Archaeologists Begin 1st Excavations of Boston's Chinatown - NBC10 Boston

Archaeologists Begin 1st Excavations of Boston's Chinatown

City archaeologist Joe Bagley expects the dig to turn up artifacts that will shed new light on immigrants who sought new lives in the city from 1840 to 1980

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    Volunteers Lauryn Poe, left, and Charlie Deknatel, dig and screen soil at the first historical excavation in Boston's Chinatown, Monday, July 8, 2019. The dig is expected to turn up artifacts that will shed new light on immigrants not only from China but also Syria, Ireland and England who sought a new life in Boston from 1840 to 1980.

    Boston is literally digging its Chinatown.

    City archaeologist Joe Bagley on Monday launched the first excavations in Boston's Chinatown, and he expects the dig to turn up artifacts that will shed new light on immigrants — not only those from China but also Syria, Ireland and England who sought new lives in Boston from 1840 to 1980.

    Work began at a vacant lot near the ornate gate to the colorful neighborhood. It's expected to continue until early autumn.

    "We're excited to conduct the first archaeological dig in Boston's historic Chinatown," said Mayor Marty Walsh. "Boston is a city of immigrants, and this is an important piece of Boston's history."

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    Over the years, Boston has unearthed hundreds of archaeological sites.

    "Digging into Boston's past is an exciting experience," said Bagley, who has led recent excavations of an outhouse next to Paul Revere's home and the boyhood home of civil rights activist Malcolm X.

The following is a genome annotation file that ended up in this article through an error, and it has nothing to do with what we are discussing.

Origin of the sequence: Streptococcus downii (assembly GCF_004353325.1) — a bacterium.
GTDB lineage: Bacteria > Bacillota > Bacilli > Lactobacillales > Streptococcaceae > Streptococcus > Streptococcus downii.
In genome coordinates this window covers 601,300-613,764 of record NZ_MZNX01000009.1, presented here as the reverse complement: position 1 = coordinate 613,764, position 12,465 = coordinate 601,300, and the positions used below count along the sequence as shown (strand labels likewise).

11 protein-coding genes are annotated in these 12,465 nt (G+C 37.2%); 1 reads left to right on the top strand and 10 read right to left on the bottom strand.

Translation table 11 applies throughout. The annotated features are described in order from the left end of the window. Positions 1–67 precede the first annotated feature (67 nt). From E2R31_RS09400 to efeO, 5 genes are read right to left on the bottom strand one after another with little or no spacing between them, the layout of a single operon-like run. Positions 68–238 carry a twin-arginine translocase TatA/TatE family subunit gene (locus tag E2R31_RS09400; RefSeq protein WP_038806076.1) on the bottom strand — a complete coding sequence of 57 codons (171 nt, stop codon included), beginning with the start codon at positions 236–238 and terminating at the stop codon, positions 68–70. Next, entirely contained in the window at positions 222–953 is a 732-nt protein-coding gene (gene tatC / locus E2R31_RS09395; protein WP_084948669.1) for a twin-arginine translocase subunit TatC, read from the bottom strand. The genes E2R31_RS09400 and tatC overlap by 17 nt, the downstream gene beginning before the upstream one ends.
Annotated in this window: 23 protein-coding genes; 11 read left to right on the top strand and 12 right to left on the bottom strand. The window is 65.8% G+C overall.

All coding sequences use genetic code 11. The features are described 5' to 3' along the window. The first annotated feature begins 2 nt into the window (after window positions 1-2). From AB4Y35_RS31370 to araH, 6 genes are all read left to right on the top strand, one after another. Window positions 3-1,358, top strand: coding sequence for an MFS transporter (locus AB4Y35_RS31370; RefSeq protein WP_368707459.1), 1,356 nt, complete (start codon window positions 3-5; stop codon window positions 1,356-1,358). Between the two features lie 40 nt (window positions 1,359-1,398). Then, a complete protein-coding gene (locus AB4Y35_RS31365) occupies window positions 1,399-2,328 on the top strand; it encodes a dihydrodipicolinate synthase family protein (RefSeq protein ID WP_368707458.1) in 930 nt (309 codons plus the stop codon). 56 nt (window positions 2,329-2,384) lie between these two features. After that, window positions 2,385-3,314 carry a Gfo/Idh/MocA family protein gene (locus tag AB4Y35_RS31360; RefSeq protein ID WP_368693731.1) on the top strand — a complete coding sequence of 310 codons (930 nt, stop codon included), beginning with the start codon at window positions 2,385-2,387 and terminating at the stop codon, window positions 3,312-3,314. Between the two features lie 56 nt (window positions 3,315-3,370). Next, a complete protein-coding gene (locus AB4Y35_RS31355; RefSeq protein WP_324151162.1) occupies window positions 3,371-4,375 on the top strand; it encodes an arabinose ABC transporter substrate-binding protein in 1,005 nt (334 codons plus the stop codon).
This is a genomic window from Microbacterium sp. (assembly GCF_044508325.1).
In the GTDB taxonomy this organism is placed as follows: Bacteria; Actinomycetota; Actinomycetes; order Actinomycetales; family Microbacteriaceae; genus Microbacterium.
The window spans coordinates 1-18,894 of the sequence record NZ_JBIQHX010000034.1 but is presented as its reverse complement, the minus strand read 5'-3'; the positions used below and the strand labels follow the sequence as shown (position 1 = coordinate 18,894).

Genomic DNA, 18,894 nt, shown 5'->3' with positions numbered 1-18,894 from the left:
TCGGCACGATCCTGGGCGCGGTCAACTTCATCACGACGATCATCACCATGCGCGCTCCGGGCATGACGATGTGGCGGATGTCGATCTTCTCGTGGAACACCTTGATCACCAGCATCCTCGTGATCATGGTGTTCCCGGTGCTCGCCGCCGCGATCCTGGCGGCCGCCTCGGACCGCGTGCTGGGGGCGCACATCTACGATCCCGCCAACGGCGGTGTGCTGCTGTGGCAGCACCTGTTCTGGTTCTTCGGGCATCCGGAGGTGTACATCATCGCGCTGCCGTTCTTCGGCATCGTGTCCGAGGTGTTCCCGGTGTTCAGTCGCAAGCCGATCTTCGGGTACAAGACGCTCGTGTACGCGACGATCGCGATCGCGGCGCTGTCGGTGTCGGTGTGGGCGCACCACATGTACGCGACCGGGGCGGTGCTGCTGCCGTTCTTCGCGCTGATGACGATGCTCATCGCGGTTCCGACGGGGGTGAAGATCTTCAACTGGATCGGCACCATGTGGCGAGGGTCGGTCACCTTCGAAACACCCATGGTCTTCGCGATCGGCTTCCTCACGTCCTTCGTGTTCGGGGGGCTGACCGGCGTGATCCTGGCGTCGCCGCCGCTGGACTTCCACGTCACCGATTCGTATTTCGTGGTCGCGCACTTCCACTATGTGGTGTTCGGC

Carole Mooney, a volunteer, sifted through topsoil at the site and found pieces of porcelain, other pottery and brick. "It all helps tell the story," she said.

    Organizers say the property owner, residents of Chinatown, the Chinese Historical Society of New England and residents of Boston's Syrian community are involved in the dig.

    In the late 1800s, the neighborhood — now popular with tourists for its restaurants and groceries — drew thousands of newcomers attracted by cheap housing and plentiful warehouse jobs in the adjacent Leather District.

    Because the area was underwater until around 1830, researchers don't expect to find much of interest prior to then, Mooney said.

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    But this is Boston, so you never know.

    "At the Malcolm X dig, we found a cannonball dating to the Revolutionary War," she said. "It shouldn't have been there — we still aren't sure how it got there — but there it was."


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